Jesus, Lord of the Sabbath: When Jesus said that He is the Lord of the Sabbath, He’s saying that He instituted the first Sabbath. I’m sure that wasn’t lost on the Pharisees. Paul’s letter to the Colossians says that “by Him all things were created in heaven and earth, visible and invisible…for in Him the fullness of God was pleased to dwell, and through Him to reconcile all things to Himself, whether on earth or in heaven, making peace by the blood of His cross.” (Colossians 1:16-20) Jesus not only claims His divinity but asserts that the purpose of the Sabbath is met in the Christ; that our ultimate rest would be given in a renewed and eternal relationship with our heavenly Father. Jesus has brought into existence the new creation; He fulfilled the whole Law liberating all who believe in Him from the obligation to observe the Sabbath that every day in the life of a Christian would equally belong to God. In Christ, every day is holy for you are at peace with God.
Sabbath for Man: You see Jesus rightly puts the Sabbath where it belongs. You were not made for the Sabbath; the Sabbath was made for you. It was given because of your need for rest in Him; you’re need for a relationship with God. (Augustine said something about a God sized hole in our hearts that our hearts are restless till we find our rest in Thee!) Rest is more than a cessation from physical labour. We need to be fed and cared for that during your week your sin, the world, and the devil would not overwhelm you; that God’s tie with you would not be obscured or broken.
Jesus reapplied the 3rd commandment to reveal why the Sabbath was given. The Law is not simply a restriction on your behaviour; it’s about who and what they protect. God’s Law places boundaries for you in pleasant places that you may enjoy the inherited blessings of His mercy. The 4th stanza of Luther’s hymn, ‘These Are the Holy Ten Commandments,” says: “You shall observe the worship day that peace may fill your home, and pray, and put aside the work you do so that God may work in you. Have mercy Lord!”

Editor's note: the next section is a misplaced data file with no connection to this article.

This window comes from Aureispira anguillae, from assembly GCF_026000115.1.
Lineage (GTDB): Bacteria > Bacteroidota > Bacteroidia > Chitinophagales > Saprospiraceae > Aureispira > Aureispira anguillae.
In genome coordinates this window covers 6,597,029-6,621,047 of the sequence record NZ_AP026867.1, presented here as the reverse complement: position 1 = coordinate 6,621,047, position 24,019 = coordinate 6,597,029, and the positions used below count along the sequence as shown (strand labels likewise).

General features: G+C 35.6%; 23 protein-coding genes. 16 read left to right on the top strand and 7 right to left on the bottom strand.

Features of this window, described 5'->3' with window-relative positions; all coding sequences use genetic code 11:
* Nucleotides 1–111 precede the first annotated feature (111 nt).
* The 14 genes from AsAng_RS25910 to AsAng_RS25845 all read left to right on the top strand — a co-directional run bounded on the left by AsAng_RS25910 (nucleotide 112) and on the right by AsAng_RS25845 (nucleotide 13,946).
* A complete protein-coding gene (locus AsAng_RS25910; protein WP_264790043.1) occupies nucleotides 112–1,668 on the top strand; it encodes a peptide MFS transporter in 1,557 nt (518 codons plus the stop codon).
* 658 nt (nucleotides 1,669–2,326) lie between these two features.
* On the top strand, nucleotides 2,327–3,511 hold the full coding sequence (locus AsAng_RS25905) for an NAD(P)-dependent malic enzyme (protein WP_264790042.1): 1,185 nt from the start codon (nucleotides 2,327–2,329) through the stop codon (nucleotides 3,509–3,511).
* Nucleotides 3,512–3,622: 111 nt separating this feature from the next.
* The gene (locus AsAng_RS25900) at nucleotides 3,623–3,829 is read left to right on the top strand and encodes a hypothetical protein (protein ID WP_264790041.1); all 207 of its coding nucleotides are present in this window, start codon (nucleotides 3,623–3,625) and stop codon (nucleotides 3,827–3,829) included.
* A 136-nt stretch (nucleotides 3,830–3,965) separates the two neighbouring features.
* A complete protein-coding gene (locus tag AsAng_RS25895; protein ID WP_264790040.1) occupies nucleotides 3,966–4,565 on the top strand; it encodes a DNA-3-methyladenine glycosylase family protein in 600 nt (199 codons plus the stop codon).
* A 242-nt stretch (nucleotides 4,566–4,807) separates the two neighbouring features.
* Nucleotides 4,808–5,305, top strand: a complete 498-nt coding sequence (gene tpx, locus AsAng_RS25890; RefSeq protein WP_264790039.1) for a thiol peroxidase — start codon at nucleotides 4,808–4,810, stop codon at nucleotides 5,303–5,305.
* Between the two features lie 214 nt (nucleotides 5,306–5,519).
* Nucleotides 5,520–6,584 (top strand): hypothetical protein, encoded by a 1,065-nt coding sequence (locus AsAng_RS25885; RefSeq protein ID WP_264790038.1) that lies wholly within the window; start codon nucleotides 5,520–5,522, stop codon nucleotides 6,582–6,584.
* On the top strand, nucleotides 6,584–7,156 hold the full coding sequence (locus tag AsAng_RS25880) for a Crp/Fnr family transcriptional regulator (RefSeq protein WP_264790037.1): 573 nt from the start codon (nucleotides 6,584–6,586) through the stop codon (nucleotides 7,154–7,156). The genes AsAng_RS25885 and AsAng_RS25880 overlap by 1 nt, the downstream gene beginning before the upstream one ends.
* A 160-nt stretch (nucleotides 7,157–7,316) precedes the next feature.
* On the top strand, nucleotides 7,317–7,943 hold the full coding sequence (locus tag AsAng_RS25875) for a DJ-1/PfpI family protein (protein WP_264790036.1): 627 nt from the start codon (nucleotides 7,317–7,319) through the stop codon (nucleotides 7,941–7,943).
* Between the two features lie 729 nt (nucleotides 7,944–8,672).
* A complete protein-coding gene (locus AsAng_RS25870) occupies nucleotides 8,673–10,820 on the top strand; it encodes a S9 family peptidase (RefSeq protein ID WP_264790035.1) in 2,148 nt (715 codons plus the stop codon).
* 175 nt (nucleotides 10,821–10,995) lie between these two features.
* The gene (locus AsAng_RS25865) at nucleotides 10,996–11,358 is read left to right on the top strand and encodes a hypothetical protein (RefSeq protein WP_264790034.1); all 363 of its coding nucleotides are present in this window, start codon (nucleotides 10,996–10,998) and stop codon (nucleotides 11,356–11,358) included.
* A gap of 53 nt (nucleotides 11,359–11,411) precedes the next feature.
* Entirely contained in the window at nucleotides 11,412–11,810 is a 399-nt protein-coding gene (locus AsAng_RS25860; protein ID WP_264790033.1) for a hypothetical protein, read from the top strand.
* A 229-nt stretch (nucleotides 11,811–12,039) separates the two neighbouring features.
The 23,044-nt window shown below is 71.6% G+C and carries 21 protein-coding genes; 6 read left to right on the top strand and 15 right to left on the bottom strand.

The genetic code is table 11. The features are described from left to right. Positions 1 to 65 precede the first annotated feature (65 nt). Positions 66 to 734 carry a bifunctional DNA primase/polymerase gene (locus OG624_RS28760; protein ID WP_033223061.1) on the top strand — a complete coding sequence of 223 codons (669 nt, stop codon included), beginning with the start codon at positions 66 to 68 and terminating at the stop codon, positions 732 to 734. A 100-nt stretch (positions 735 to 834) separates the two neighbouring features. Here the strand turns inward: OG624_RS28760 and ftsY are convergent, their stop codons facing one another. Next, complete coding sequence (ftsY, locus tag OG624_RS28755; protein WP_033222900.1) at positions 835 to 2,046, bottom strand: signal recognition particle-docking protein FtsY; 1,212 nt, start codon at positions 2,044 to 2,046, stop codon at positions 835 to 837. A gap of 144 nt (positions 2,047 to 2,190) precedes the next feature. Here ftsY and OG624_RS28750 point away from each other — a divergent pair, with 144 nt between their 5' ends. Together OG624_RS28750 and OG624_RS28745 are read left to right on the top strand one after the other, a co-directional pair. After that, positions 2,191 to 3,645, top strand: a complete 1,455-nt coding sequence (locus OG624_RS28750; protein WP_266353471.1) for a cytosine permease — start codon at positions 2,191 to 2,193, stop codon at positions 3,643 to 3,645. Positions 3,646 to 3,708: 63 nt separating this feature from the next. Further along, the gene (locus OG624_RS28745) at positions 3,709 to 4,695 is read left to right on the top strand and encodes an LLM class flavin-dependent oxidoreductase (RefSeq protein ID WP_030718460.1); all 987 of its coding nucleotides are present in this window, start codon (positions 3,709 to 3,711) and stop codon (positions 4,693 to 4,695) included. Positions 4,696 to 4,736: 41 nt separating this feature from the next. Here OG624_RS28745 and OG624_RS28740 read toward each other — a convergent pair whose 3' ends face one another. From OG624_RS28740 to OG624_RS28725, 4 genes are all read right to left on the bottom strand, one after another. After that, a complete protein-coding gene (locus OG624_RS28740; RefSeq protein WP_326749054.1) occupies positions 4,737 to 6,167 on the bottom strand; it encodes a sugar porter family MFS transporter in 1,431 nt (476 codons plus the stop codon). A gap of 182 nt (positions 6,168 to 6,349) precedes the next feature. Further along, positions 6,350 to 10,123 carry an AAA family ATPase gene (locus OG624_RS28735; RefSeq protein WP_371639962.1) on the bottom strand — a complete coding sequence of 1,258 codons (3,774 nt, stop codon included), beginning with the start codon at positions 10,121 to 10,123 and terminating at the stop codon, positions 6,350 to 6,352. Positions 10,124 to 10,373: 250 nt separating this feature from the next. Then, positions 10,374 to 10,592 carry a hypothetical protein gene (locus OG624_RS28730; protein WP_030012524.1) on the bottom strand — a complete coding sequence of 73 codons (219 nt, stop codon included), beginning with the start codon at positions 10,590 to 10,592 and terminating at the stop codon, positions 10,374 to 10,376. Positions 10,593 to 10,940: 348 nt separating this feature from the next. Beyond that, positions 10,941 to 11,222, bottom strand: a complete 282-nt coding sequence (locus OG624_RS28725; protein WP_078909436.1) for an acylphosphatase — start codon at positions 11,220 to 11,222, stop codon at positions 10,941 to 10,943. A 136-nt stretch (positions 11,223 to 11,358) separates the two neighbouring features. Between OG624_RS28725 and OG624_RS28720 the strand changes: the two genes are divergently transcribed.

Your Sabbath: Your Sabbath—your rest is in Christ; in His keeping of the Law; in His perfect love for you. No longer is there any set day or feast days; these were all shadows of what was to come. They pointed to the Christ, and He has come. He claimed you to be His own in the waters of Your Baptism bestowing on you the riches of His cross. Yes, He bled and died for you that your sins would be forgiven! What’s more He rose again and ascended into heaven and even now intercedes for you. And so from the very first 8th day, the day of Jesus’ resurrection, the day of the new creation, Sunday, Christians have gathered to worship. It’s a day set aside out of joy for Jesus’ resurrection; His new work in you. And in some ways it follows the pattern of worship God gave to His people of old, but not because of a law—not out of compulsion, but freely and gladly anticipating what God promises to give in His service to us. As Luther put it, “We should fear and love God so that we do not despise preaching and His Word, but hold it sacred and gladly hear and learn it.”
So, no, we’re off the hook from attending worship. We gather weekly for worship because of our need to hear God’s Word and receive His sacrament. We gather weekly out of our need to be reassured of God’s love for us; that we are forgiven for Jesus’ sake. That’s why every Sunday is important; it’s a day set aside for you that you might live in and out of the rest that comes from Christ’s work for you; Christ’s work in you.